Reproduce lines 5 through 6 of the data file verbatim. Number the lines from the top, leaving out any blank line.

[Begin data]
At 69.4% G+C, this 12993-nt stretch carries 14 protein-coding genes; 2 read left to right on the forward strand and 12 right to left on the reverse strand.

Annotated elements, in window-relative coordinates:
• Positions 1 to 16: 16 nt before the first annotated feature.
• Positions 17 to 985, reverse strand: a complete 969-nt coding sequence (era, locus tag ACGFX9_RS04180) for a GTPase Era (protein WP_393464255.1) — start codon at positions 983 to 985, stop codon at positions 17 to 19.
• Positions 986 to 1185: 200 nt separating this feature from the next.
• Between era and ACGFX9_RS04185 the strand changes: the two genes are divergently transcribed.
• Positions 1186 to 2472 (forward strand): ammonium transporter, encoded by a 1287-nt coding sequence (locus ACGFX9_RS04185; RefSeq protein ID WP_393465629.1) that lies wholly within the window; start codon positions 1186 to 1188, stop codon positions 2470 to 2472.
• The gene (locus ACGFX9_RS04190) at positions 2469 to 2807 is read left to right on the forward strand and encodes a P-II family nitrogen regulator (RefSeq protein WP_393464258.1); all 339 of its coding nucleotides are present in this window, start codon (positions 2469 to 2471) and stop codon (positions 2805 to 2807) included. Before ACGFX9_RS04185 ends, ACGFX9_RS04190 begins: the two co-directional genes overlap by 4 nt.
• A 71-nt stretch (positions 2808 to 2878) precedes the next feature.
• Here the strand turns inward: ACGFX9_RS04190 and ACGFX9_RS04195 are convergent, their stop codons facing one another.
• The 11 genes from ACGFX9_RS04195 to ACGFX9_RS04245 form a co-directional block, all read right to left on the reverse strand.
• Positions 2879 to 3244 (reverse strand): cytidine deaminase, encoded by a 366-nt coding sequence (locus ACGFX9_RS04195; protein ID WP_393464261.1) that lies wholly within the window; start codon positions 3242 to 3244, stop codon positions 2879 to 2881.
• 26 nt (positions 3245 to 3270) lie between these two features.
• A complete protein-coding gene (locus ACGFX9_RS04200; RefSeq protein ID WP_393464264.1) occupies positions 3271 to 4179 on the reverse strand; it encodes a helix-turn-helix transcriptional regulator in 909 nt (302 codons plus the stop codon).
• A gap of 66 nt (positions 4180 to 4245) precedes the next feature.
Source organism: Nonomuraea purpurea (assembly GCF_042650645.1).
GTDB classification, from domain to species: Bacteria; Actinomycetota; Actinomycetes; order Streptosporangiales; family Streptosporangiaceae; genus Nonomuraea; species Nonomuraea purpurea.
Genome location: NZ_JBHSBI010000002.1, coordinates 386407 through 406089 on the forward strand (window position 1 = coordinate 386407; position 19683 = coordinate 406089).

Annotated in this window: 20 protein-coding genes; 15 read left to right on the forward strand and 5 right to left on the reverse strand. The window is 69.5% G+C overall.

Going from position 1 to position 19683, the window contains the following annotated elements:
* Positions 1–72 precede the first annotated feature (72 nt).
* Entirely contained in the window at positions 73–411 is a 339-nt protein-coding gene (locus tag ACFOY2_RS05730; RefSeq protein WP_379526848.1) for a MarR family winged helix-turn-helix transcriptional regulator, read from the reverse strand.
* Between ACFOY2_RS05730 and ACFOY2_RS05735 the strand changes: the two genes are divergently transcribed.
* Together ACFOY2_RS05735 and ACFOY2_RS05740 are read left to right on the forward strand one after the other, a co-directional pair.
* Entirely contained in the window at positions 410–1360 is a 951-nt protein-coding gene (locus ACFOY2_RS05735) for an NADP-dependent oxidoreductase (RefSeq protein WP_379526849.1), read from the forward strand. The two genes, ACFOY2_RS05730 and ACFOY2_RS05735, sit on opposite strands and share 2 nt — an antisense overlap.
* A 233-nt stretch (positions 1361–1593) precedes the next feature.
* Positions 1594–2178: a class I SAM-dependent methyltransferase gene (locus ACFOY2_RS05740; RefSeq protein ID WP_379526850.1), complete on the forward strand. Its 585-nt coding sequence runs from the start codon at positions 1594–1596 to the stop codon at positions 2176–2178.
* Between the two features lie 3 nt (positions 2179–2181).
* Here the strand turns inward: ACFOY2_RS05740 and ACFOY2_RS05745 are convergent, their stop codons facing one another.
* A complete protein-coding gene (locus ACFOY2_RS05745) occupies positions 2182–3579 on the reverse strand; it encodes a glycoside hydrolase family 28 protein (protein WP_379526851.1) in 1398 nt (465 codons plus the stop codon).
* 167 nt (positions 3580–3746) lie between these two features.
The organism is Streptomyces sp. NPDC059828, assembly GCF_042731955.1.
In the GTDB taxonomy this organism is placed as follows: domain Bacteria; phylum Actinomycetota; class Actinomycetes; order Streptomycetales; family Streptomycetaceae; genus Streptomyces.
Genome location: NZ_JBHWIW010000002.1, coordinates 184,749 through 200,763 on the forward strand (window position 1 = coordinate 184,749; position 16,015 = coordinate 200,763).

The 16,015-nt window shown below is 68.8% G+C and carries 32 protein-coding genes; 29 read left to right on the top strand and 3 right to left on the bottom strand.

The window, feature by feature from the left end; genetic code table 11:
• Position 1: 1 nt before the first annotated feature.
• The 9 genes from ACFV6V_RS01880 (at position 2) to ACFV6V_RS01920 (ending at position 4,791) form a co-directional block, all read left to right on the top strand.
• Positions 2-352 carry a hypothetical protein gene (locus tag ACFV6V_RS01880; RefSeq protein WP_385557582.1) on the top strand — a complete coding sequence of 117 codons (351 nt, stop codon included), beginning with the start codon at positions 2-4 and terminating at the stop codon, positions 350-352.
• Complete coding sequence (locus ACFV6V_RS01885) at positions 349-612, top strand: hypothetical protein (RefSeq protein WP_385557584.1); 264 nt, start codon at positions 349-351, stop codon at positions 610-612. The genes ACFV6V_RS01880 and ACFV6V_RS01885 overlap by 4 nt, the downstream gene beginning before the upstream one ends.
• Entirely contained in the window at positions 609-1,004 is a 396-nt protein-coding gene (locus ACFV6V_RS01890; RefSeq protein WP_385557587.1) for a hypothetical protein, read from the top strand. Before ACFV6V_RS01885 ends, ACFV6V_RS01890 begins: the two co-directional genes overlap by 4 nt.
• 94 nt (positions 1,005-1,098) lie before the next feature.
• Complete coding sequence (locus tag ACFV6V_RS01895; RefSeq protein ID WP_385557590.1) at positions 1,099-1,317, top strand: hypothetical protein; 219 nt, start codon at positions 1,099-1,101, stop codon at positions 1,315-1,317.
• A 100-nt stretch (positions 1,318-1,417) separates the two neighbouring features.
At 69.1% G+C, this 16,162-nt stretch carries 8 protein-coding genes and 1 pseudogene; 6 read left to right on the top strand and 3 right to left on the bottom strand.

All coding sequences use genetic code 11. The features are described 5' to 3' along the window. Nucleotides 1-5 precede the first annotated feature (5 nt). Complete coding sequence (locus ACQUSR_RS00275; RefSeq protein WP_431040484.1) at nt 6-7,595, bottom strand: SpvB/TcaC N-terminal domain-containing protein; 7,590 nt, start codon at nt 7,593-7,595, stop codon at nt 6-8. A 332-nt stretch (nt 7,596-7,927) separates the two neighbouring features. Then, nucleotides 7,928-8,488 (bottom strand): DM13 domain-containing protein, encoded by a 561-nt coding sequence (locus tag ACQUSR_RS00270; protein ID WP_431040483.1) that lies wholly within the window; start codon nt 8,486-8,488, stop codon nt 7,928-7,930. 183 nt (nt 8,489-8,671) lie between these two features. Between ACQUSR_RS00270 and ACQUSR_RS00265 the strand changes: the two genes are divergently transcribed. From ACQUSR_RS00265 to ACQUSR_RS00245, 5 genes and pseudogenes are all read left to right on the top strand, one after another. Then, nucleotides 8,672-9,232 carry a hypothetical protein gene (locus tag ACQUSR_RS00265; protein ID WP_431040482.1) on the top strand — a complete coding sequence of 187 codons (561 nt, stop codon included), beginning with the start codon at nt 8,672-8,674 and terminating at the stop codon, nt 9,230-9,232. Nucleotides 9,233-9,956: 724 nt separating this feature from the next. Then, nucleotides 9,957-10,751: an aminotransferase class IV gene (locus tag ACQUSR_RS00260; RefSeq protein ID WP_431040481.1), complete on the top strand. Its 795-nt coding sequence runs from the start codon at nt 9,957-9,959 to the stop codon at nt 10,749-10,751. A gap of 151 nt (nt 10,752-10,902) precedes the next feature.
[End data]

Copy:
• Positions 986 to 1185: 200 nt separating this feature from the next.
• Between era and ACGFX9_RS04185 the strand changes: the two genes are divergently transcribed.